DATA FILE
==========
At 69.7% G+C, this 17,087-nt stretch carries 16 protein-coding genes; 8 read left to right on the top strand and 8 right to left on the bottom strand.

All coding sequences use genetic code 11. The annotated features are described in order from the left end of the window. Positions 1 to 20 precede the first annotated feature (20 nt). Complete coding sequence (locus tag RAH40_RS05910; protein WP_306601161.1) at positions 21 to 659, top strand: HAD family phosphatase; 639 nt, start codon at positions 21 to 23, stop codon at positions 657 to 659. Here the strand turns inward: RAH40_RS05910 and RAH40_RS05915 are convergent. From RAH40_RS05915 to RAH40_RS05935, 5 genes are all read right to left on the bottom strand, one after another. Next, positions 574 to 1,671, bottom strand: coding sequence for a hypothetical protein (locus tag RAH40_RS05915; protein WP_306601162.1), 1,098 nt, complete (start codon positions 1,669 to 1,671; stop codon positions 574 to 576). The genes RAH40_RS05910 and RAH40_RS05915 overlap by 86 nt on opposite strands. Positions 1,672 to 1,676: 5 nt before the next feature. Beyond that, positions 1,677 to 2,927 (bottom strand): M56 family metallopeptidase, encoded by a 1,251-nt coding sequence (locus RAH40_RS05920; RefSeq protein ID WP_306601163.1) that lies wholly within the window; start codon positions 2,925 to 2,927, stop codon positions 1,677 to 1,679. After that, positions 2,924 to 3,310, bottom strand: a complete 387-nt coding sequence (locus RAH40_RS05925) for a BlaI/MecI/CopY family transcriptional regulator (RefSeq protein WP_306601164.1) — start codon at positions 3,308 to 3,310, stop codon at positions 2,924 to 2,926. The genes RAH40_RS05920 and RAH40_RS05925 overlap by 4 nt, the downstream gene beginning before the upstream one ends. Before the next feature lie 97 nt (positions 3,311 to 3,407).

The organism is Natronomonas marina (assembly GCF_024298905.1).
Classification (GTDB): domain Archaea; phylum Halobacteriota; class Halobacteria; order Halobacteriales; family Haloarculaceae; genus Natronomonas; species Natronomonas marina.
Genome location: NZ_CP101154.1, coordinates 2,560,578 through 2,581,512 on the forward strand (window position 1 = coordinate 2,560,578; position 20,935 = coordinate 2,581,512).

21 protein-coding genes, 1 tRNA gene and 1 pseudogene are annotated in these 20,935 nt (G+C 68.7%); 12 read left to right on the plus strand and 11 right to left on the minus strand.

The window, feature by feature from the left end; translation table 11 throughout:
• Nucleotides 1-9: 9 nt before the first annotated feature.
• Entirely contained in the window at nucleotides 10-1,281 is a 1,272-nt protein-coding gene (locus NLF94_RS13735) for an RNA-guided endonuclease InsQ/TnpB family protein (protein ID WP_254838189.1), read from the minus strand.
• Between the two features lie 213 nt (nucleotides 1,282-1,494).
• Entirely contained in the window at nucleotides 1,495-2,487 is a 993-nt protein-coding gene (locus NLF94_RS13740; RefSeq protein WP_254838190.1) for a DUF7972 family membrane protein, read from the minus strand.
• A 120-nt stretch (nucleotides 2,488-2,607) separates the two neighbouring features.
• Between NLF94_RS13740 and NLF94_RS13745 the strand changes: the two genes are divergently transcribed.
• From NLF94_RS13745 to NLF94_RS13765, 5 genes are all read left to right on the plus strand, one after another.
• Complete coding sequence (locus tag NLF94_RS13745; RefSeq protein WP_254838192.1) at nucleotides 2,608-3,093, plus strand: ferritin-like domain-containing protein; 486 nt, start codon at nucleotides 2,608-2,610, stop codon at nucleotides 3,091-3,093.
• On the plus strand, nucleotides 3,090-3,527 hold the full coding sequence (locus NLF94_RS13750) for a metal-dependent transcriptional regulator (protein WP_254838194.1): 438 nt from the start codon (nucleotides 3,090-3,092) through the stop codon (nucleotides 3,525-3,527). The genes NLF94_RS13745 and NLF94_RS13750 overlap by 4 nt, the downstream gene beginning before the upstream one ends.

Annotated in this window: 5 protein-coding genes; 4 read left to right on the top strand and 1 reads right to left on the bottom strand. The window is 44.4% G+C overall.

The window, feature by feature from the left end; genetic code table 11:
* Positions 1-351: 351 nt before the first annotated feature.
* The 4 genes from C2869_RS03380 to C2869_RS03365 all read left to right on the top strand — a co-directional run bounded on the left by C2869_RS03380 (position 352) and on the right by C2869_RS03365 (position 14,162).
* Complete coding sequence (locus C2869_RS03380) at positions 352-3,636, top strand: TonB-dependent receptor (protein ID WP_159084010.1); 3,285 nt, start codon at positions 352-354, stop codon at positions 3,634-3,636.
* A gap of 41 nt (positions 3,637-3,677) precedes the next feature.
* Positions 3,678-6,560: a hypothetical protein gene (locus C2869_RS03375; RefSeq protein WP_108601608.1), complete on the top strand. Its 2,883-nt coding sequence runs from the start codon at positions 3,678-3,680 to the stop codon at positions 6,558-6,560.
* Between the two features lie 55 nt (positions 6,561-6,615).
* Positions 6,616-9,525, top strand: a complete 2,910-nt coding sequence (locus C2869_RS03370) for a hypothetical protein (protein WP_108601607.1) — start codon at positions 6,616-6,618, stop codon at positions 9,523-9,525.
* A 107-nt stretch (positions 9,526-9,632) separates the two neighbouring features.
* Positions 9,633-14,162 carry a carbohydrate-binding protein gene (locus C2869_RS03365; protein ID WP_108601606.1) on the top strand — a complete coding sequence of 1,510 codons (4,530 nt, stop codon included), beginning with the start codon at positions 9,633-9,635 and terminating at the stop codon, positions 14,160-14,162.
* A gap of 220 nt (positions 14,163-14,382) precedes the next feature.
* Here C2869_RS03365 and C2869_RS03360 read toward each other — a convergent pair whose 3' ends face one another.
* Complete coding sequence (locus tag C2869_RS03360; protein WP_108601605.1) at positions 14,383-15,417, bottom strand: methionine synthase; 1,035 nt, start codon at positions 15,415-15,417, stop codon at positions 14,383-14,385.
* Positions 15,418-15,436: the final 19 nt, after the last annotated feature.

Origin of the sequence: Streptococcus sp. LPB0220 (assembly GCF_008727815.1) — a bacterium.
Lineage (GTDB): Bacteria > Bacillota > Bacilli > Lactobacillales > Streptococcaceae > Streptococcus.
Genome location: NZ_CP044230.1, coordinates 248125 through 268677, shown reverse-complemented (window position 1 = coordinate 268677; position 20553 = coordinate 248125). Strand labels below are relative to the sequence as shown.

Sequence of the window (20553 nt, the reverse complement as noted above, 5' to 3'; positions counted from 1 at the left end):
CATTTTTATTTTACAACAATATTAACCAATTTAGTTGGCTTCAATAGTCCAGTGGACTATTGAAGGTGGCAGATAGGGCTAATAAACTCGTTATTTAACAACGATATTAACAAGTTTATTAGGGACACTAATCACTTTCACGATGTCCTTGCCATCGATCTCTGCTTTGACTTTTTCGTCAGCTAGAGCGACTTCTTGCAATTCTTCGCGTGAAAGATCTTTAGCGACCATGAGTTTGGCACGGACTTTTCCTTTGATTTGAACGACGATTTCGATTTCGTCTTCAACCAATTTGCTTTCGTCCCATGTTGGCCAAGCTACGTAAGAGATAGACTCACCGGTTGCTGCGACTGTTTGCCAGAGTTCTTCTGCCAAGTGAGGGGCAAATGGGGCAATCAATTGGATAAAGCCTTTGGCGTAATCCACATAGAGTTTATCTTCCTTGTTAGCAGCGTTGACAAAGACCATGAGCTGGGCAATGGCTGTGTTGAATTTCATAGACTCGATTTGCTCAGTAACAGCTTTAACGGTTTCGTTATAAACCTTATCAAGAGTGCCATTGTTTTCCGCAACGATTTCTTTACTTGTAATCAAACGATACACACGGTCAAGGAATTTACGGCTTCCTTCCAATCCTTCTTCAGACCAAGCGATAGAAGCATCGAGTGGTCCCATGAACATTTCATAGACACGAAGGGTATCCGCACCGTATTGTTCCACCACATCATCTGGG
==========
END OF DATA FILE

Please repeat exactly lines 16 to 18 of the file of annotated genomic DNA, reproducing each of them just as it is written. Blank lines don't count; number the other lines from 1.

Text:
• On the plus strand, nucleotides 3,090-3,527 hold the full coding sequence (locus NLF94_RS13750) for a metal-dependent transcriptional regulator (protein WP_254838194.1): 438 nt from the start codon (nucleotides 3,090-3,092) through the stop codon (nucleotides 3,525-3,527). The genes NLF94_RS13745 and NLF94_RS13750 overlap by 4 nt, the downstream gene beginning before the upstream one ends.

Annotated in this window: 5 protein-coding genes; 4 read left to right on the top strand and 1 reads right to left on the bottom strand. The window is 44.4% G+C overall.

The window, feature by feature from the left end; genetic code table 11: